John Le Carré is a famous English spy novelist. His real name is David John Moore Cornwell. He's not a "literary" writer, so nobody teaches undergraduate courses about his sex life and political views. Nevertheless we can maybe throw together a few facts about him.
Mr. Cornwell was born in 1931 in Poole, Dorset. He was the son of a successful swindler, Ronnie Cornwell, who eventually served time in prison. His mother wasn't around (his 1986 novel A Perfect Spy lends much of this background to a fictional character). After public school, young Cornwell spent a year (1948-1949) studying German literature at the University of Berne in Switzerland. He then transferred to Lincoln College, Oxford, where he got something called a "first-class honours degree" in modern languages. He claims1 that in Berne he performed small tasks for British intelligence, and that at Oxford he helped monitor known communists among the faculty and the students who associated with them. That's not as crazy as it sounds: In the 1930s, the Soviets had great success recruiting "moles" at Cambridge. A number of those moles ultimately rose high in government and betrayed their country on a grand scale.
Cornwell finished up at Oxford in 1956 and taught French and German at Eton for two years. He worked in the British Foreign Service from 1959 until 1964, in Bonn (the West German capital) and in Hamburg as a consul. In a BBC documentary (The Secret Service, 20002) he has claimed that what he was really doing there was working for British intelligence. I throw in all this "he claims" stuff because the man himself has told us that you really shouldn't trust much that you hear from anybody who works in the spook business, so either he was a spook and you should take it with a grain of salt, or else he wasn't and he's just making the whole thing up. Blah blah Goedel.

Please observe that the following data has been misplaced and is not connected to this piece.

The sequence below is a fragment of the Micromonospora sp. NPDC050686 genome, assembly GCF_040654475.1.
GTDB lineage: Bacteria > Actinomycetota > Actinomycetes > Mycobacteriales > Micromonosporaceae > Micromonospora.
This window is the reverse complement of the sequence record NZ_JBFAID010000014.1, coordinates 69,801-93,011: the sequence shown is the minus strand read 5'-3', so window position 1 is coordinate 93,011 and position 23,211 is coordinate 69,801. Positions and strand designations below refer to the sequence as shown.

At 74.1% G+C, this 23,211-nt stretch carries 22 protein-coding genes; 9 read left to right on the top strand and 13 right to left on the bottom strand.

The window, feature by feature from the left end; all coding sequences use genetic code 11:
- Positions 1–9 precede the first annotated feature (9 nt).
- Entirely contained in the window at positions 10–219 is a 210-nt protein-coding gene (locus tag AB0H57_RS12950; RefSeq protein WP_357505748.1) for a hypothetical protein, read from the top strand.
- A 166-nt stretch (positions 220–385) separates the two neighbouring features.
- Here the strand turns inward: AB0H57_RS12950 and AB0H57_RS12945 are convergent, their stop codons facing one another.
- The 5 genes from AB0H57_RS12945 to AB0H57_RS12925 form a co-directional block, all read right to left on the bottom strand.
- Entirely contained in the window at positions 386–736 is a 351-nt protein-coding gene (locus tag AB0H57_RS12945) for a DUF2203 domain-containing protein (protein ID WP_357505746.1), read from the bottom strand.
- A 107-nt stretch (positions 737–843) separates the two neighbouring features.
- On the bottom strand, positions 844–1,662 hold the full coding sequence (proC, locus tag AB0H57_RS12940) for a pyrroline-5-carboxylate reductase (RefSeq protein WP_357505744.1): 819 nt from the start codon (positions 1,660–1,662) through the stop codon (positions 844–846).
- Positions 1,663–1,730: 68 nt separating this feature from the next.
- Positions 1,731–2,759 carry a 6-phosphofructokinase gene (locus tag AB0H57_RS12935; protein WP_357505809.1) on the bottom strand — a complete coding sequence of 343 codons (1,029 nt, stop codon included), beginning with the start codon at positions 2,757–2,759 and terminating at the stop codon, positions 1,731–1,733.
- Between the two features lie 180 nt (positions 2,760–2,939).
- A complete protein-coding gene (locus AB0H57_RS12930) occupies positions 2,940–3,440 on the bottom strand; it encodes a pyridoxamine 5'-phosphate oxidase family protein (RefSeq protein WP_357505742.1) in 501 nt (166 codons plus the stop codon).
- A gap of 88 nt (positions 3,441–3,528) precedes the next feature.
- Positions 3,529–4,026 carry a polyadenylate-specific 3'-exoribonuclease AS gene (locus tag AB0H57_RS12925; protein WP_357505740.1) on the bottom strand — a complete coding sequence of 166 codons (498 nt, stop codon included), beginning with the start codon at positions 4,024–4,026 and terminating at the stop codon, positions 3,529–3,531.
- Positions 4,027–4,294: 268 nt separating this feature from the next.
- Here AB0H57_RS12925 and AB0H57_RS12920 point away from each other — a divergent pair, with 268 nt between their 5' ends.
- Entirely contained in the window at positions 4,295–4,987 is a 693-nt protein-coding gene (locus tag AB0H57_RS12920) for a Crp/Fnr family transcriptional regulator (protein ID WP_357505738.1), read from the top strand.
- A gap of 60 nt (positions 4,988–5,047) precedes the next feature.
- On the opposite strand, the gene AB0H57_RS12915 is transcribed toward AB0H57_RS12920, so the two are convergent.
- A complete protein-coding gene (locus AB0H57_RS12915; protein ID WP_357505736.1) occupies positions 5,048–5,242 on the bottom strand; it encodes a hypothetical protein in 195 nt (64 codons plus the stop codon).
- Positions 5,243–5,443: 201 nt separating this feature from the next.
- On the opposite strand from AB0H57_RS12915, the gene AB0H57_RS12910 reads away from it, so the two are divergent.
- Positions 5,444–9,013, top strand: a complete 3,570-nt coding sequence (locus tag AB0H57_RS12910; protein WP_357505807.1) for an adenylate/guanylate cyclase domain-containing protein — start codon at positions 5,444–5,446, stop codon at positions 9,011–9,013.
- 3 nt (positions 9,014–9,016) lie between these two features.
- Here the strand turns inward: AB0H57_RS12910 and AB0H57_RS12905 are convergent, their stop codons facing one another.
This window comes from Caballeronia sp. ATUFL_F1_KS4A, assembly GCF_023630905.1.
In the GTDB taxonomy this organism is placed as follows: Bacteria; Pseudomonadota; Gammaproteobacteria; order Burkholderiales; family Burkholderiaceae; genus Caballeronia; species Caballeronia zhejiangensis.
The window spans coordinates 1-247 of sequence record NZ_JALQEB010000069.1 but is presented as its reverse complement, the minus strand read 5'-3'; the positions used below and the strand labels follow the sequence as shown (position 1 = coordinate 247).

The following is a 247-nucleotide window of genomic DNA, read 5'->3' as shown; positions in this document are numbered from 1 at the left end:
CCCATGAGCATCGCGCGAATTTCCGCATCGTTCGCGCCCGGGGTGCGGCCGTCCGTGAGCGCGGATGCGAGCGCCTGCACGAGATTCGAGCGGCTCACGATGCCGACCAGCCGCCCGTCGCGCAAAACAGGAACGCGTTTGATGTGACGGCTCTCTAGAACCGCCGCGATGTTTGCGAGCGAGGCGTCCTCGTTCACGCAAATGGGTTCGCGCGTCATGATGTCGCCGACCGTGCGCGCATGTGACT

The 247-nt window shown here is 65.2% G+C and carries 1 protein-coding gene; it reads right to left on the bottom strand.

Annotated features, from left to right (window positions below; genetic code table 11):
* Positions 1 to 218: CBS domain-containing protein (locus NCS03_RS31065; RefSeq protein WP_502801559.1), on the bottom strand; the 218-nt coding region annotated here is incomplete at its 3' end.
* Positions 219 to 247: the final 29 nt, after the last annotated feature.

Cornwell's first two novels (1961, 1962) weren't great successes. In 1963 he published his third novel, The Spy Who Came in from the Cold, a relentless and gripping Cold War bummer. He wrote it immediately after watching the Berlin Wall go up. It sold like beer at a ballgame, won the Somerset Maugham Award (?!), and established his reputation. He left the foreign service and has since devoted himself to writing full-time.
Le Carré's most famous and characteristic creation is the "donnish", retiring, cuckolded British spymaster George Smiley. His spy novels are, very consciously, a stark contrast to the Ian Fleming's flashy bon vivant schtick3. He has two big themes or preoccupations: Realpolitik and casuistry vs. idealistic morality, and the minds of spies.
The realpolitik thing is a question we can never really get away from any more: "Democracy is not a suicide pact." International relations is a very rough game. There's no referee and if you try to play "fair", you just lose. You can't realize your ideals (democracy, fairness, truth'n'beauty, etc.) without sacrificing them at some point and to some degree. Should they be realized? Is it better to live a perfectly moral life and let the bastards grab all the power, or to be something of a bastard oneself and strike a compromise where at least somebody gets to live in a democracy, even if it's an imperfect one? Le Carré, like many of us, says yes: An ugly compromise is better than total capitulation. Since 1961, he's been examining some of the ugliest parts of that compromise in obsessive detail. The optimization problem here is just which compromise to make, and how ugly you can make it before you've turned into whatever it is you're fighting against. In a post-Cold War world, it's all more difficult than ever. For moral ambiguity fans it's a regular bonanza.